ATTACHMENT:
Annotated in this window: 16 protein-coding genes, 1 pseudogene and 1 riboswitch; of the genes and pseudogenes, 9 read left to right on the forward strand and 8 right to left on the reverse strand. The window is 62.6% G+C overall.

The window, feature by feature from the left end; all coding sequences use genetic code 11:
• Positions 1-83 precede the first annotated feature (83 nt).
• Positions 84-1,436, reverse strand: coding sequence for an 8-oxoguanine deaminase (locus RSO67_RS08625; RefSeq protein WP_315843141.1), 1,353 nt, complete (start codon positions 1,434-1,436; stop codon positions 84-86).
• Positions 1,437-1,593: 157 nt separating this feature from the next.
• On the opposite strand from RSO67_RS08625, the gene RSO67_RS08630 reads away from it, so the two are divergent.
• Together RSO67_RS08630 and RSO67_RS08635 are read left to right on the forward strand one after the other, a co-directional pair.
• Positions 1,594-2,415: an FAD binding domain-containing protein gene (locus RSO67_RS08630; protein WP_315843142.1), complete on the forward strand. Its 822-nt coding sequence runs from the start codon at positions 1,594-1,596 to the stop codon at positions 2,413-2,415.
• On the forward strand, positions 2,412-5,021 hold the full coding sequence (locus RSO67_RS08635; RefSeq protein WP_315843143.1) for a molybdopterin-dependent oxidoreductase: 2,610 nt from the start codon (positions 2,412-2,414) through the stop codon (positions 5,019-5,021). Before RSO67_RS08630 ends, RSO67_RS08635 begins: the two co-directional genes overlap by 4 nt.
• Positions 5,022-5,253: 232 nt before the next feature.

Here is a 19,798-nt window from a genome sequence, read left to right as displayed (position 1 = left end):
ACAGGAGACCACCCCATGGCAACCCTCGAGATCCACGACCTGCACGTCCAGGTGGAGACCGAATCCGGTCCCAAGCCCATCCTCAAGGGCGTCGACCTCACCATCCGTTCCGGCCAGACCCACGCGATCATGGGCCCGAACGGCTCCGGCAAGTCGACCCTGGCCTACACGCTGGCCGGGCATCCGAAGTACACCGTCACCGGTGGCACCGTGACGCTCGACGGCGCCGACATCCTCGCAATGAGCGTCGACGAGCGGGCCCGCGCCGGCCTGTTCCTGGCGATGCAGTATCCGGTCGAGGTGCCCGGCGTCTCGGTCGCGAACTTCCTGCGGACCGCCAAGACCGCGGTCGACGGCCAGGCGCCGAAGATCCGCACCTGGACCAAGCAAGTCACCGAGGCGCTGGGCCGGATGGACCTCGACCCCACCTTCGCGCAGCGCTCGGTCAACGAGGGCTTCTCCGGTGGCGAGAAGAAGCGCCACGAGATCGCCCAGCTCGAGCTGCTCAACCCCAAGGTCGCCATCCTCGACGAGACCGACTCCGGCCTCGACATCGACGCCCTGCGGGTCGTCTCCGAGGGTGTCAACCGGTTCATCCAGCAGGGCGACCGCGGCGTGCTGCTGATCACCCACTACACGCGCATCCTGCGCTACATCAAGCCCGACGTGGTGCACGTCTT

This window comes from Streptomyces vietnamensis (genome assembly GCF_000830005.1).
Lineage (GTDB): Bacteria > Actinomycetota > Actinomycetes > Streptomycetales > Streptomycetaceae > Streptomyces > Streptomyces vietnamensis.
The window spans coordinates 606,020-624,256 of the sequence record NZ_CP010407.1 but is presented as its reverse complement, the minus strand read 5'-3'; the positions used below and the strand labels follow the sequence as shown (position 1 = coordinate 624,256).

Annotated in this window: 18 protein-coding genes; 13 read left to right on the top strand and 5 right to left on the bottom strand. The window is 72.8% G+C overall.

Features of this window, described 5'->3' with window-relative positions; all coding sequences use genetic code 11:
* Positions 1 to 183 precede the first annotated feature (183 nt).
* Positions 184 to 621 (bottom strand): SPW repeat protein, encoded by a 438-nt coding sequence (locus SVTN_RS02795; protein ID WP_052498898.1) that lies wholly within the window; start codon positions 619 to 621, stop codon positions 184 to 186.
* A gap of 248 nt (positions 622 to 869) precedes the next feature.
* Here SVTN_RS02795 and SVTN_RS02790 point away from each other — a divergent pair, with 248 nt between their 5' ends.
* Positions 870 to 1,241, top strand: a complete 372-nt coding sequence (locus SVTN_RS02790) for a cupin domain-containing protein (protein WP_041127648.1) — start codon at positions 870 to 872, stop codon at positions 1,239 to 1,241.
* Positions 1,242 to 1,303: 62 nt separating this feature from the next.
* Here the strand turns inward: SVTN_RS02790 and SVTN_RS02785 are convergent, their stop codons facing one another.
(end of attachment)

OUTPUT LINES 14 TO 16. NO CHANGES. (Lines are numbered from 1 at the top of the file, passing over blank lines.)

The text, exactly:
Lineage (GTDB): Bacteria > Actinomycetota > Actinomycetes > Streptomycetales > Streptomycetaceae > Streptomyces > Streptomyces vietnamensis.
The window spans coordinates 606,020-624,256 of the sequence record NZ_CP010407.1 but is presented as its reverse complement, the minus strand read 5'-3'; the positions used below and the strand labels follow the sequence as shown (position 1 = coordinate 624,256).

Annotated in this window: 18 protein-coding genes; 13 read left to right on the top strand and 5 right to left on the bottom strand. The window is 72.8% G+C overall.